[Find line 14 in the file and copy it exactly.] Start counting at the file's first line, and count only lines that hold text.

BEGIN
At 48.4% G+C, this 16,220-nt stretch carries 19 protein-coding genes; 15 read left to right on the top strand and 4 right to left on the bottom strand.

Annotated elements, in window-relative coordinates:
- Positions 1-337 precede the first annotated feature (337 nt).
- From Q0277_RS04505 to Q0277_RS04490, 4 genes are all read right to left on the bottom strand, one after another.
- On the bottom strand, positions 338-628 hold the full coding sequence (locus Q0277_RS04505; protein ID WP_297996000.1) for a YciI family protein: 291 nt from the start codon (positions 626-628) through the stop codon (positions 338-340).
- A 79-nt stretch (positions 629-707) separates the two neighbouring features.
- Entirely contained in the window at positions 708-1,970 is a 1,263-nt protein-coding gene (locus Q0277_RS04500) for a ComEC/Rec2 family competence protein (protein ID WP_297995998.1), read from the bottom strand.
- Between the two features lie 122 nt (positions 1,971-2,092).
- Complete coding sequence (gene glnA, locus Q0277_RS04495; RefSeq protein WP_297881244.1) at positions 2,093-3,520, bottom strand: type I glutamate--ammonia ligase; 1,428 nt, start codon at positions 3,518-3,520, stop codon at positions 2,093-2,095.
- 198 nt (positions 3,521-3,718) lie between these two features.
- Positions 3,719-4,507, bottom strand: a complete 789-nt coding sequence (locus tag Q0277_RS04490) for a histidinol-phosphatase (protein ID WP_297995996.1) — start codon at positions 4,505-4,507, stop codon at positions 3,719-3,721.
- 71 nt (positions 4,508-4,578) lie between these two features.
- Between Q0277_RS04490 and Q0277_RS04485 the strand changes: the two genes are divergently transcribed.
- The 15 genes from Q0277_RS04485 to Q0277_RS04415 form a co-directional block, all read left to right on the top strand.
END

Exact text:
- The 15 genes from Q0277_RS04485 to Q0277_RS04415 form a co-directional block, all read left to right on the top strand.